For a phone called the LG Lotus, you'd expect something tiny and delicate, and from the outside, this square-shaped clamshell phone looks the part, as it's meant to mimic a makeup compact--especially the purple, etched design. But inside is a feature-packed phone with a QWERTY keyboard. The design is striking and eye-catching, and while it comes up short in a few areas, for $99.99 (with a two-year agreement) it's a pretty good deal.
LG went full-figure with the Lotus; its square, 3.3 x 2.4 x 0.7-inch size and unusual exterior design is stylish and cool. The lid has a 1.3-inch screen and backlit music controls. While open, the keys light up in pink and lavender. The interior screen is pretty large at 2.4 inches, though there's nearly an inch of wasted real estate around the edges--it could easily have matched theBlackBerry Curve's2.5-inch display. A color depth of 262,000 is impressive and the 320 x 240-pixel resolution is fine, too. At 3.7 ounces, the phone is lighter than it looks, and weighs less than both the Curve andLG Rumor.
Though the individual buttons on the QWERTY keyboard aren't as raised as those on the BlackBerry Curve, there's a bump in the middle of each that makes them very easy to press, on a par with the Curve; however, holding down the Shift or Function key while hitting another key is awkward. Above the keyboard are a few controls, including a simple four-way button and large, silver Menu/OK button.
The selling point with many of Sprint's latest phones is a new user interface called Sprint One Click. It's a carousel menu with an icon-heavy look and as few menu iterations as possible to navigate quickly. This carousel is customizable, and numerous functions, such as text messaging, music, and Google, can be added, deleted, or moved around easily. It's intuitive and useful for those daunted by menu-digging. Plus, the LG Lotus can run several apps at a time.
While on the Home icon, a series of informational feeds, called Bubbles, can be added. These include news, weather, and horoscope, and work similar to an RSS reader. Up to eight bubbles can go here, but annoyingly, the news bubble displays only one headline at a time.
Text and Messaging
The Lotus supports text, voice, Picture Mail, and instant messaging (AIM, Windows Live Messenger, and Yahoo Messenger, with tab switching between each). Text messaging is threaded, helping heavy texters keep track of conversations. The graphical e-mail application is easy to use, supports all the major webmail services and is pull- rather than push-based, so messages don't reach the phone as quickly.
Like all Sprint 3G devices, the Lotus has uses Sprint Navigation powered by TeleNav ($9.99), and that includes voice turn-by-turn directions, automatic traffic alerts, rerouting, and location search. Loading the GPS program and finding the satellites took less than 15 seconds initially, and operation was smooth from then on.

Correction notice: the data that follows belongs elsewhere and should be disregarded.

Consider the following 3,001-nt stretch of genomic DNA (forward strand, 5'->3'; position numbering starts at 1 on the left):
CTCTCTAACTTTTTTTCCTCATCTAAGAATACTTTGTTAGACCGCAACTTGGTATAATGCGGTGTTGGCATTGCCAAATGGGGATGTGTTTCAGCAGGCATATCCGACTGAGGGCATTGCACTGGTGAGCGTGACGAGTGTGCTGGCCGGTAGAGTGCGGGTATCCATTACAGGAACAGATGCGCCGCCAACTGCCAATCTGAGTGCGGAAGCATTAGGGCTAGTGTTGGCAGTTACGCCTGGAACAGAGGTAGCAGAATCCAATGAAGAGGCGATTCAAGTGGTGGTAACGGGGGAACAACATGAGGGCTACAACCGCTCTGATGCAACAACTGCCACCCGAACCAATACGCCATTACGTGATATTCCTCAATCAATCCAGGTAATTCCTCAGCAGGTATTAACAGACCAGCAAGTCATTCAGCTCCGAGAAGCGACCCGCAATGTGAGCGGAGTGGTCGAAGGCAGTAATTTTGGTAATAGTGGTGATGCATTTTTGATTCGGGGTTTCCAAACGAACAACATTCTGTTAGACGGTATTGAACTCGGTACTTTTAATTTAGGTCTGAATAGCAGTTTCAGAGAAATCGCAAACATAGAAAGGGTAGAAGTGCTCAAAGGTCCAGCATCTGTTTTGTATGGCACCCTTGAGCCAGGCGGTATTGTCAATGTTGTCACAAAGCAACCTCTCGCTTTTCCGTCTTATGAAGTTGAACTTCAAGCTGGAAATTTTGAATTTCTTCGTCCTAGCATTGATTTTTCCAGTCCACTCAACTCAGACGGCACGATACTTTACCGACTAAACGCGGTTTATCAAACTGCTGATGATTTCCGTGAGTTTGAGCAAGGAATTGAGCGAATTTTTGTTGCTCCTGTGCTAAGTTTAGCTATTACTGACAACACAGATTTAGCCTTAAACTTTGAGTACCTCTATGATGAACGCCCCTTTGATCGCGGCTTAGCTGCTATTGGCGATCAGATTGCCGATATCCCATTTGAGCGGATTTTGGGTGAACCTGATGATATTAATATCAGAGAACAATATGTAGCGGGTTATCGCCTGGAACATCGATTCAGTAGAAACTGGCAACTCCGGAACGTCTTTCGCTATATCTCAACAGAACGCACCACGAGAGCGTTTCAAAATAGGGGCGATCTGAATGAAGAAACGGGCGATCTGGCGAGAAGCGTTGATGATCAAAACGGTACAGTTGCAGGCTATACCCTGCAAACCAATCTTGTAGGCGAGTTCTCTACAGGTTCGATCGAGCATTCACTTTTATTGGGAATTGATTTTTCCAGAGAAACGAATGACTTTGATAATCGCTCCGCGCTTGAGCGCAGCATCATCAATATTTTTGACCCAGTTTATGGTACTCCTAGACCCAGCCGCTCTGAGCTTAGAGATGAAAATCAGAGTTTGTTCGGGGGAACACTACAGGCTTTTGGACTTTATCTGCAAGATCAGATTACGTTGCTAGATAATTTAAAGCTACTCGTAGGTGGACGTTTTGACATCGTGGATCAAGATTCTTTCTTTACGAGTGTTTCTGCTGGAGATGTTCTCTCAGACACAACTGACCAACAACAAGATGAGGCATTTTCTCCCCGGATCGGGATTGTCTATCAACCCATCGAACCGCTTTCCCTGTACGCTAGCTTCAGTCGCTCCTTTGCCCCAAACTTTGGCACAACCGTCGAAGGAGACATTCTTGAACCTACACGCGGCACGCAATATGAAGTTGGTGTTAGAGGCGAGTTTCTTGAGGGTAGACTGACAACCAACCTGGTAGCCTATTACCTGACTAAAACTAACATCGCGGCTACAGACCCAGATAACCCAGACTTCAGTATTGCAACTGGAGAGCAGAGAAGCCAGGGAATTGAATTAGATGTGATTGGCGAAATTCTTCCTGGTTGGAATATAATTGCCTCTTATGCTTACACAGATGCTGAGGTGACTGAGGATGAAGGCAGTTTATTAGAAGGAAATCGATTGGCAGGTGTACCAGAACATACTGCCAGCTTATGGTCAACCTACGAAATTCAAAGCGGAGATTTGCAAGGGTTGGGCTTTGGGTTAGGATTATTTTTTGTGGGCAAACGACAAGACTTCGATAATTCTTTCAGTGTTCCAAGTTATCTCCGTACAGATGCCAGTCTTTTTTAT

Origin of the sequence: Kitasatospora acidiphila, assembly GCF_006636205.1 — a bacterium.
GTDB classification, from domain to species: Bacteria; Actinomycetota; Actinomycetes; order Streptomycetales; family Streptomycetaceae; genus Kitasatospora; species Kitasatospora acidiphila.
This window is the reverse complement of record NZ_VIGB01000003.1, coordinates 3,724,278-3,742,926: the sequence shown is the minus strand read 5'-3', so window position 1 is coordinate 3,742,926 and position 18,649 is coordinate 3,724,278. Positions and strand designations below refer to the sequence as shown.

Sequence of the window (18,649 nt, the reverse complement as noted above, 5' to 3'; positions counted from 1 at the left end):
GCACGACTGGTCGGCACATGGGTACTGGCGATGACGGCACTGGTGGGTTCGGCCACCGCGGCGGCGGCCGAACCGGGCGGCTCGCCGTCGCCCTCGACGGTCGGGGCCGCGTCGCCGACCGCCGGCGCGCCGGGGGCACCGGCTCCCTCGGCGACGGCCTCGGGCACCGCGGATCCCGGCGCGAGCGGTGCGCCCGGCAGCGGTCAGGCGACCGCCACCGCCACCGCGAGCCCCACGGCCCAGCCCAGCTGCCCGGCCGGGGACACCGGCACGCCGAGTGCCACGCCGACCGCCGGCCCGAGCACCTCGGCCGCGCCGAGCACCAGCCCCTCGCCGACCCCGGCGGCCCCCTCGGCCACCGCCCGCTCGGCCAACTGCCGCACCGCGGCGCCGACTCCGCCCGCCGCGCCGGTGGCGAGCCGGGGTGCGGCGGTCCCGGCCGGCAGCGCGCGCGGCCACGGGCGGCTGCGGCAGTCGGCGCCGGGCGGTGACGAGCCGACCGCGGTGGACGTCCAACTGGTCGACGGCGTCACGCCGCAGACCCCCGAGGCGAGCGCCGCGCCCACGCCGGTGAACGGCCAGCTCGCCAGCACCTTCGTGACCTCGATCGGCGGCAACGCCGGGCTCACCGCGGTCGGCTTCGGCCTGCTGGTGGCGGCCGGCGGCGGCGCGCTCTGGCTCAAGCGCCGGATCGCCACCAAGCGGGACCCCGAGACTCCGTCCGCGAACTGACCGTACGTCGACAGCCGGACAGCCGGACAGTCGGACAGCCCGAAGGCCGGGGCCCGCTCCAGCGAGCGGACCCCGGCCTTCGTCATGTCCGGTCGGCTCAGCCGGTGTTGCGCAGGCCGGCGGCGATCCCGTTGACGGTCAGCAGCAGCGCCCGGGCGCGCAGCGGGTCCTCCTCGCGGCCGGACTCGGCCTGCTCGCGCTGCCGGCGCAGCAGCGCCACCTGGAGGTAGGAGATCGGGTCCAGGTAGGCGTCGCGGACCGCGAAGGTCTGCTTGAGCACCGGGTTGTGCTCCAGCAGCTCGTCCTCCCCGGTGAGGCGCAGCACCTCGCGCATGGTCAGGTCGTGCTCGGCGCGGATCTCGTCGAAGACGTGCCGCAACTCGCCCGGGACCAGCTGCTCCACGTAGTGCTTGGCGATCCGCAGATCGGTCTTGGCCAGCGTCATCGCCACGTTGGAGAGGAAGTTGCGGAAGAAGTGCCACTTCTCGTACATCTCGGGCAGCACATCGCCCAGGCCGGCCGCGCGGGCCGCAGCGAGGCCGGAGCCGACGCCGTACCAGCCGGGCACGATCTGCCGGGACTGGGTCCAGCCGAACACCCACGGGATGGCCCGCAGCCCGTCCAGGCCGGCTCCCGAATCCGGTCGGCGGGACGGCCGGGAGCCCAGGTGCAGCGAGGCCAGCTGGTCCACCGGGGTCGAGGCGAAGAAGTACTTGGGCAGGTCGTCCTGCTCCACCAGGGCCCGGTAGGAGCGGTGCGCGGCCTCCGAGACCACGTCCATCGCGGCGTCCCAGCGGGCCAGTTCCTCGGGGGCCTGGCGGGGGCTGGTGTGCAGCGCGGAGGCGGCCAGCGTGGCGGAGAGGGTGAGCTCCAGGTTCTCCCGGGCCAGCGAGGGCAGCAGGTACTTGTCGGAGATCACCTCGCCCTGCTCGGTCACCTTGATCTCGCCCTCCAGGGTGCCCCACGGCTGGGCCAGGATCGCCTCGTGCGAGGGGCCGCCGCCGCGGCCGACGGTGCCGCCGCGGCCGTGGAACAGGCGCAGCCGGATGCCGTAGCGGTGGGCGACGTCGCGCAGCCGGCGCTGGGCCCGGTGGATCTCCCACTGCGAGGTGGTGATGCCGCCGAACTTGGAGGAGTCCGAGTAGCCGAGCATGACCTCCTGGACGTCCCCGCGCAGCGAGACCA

Mobile Web is one weakness of this phone. With a screen this size and EV-DO speeds, there's no reason why LG couldn't have made a go of a real graphical browser. Instead, only mobile Web sites are supported. Most non-mobile Web sites are malformed and unreadable on the Lotus. The mobile versions of ESPN.com, CNN.com, and NYTimes.com loaded in 7, 6, and 7 seconds, respectively, which is good.
Multimedia and Camera
The Lotus runs on Sprint's high-speed EV-DO network, so 99-cent tracks downloaded very quickly from the Sprint Music Store. Audio sounded tinny on the speakerphone, but the range was good through earbuds. This phone is compatible with Sprint TV, but a screen of only 320 x 240 pixels means that video is low-res and filled with artifacts. Users also have access to NFL Mobile Live, but watching a replay of a football game, it was impossible to read the score.
The 2.0-megapixel still camera and VGA video camera put the Lotus toward the rear as far as new camera phones, and it doesn't have flash. Though the internal memory is 80MB, it comes with a 512MB microSD Card, and supports up to 16GB, so there's little worry of running out of storage. A couple of clicks and that snapshot or video can be easily sent as a message.
Voice quality on the Lotus was average, as both the caller and receiver noted tinny, slightly muffled dialogue. On the plus side, however, there were no dropouts or fuzzy vocals. Calling in a loud environment with lots of background noise did not diminish audio quality much, as the clamshell factor assisted in blocking some of the noise.
Five-and-a-half hours of talk time and 7 days of standby are above average for this kind of phone. Even a few solid hours of heavy Internet, video, and music usage didn't make a dent in the rated talk time.
Sprint LG Lotus Verdict
The LG Lotus certainly is one of the most fashionable messaging phones available, making it a good choice for texting fiends who want to stand out in the crowd. For $99.99 you also get an intuitive, customizable user interface, plus fast data speeds and GPS navigation. For the price, we prefer the even more versatile BlackBerry Curve 8330 (also $99.99), but if you don't need a smart phone, the Lotus is a solid pick.